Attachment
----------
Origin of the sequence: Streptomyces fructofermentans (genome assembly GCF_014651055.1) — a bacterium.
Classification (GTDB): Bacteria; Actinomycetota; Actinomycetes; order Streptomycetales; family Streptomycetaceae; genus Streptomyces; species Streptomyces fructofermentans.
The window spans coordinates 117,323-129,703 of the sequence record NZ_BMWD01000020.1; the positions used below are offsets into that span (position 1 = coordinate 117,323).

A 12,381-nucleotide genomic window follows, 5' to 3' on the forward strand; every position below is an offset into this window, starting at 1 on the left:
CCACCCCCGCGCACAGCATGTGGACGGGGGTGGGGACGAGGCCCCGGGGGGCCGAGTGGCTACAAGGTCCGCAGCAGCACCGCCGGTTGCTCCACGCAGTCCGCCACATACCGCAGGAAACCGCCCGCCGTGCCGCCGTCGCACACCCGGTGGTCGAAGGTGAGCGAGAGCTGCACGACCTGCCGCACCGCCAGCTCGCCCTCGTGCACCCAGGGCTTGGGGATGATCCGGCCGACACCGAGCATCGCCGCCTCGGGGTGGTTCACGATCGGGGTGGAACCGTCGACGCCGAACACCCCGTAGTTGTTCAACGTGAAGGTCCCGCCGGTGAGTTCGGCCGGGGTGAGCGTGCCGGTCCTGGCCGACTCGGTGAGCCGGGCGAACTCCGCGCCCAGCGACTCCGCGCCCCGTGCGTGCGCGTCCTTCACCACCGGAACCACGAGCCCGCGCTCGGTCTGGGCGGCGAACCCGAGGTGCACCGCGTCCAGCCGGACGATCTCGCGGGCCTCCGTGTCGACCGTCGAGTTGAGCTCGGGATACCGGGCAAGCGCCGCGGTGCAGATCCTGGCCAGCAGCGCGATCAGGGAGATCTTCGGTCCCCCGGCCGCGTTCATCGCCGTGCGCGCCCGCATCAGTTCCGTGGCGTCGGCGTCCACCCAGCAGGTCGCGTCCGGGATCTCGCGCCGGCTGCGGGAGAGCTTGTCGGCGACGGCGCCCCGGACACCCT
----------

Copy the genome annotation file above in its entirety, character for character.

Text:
Origin of the sequence: Streptomyces fructofermentans (genome assembly GCF_014651055.1) — a bacterium.
Classification (GTDB): Bacteria; Actinomycetota; Actinomycetes; order Streptomycetales; family Streptomycetaceae; genus Streptomyces; species Streptomyces fructofermentans.
The window spans coordinates 117,323-129,703 of the sequence record NZ_BMWD01000020.1; the positions used below are offsets into that span (position 1 = coordinate 117,323).

A 12,381-nucleotide genomic window follows, 5' to 3' on the forward strand; every position below is an offset into this window, starting at 1 on the left:
CCACCCCCGCGCACAGCATGTGGACGGGGGTGGGGACGAGGCCCCGGGGGGCCGAGTGGCTACAAGGTCCGCAGCAGCACCGCCGGTTGCTCCACGCAGTCCGCCACATACCGCAGGAAACCGCCCGCCGTGCCGCCGTCGCACACCCGGTGGTCGAAGGTGAGCGAGAGCTGCACGACCTGCCGCACCGCCAGCTCGCCCTCGTGCACCCAGGGCTTGGGGATGATCCGGCCGACACCGAGCATCGCCGCCTCGGGGTGGTTCACGATCGGGGTGGAACCGTCGACGCCGAACACCCCGTAGTTGTTCAACGTGAAGGTCCCGCCGGTGAGTTCGGCCGGGGTGAGCGTGCCGGTCCTGGCCGACTCGGTGAGCCGGGCGAACTCCGCGCCCAGCGACTCCGCGCCCCGTGCGTGCGCGTCCTTCACCACCGGAACCACGAGCCCGCGCTCGGTCTGGGCGGCGAACCCGAGGTGCACCGCGTCCAGCCGGACGATCTCGCGGGCCTCCGTGTCGACCGTCGAGTTGAGCTCGGGATACCGGGCAAGCGCCGCGGTGCAGATCCTGGCCAGCAGCGCGATCAGGGAGATCTTCGGTCCCCCGGCCGCGTTCATCGCCGTGCGCGCCCGCATCAGTTCCGTGGCGTCGGCGTCCACCCAGCAGGTCGCGTCCGGGATCTCGCGCCGGCTGCGGGAGAGCTTGTCGGCGACGGCGCCCCGGACACCCT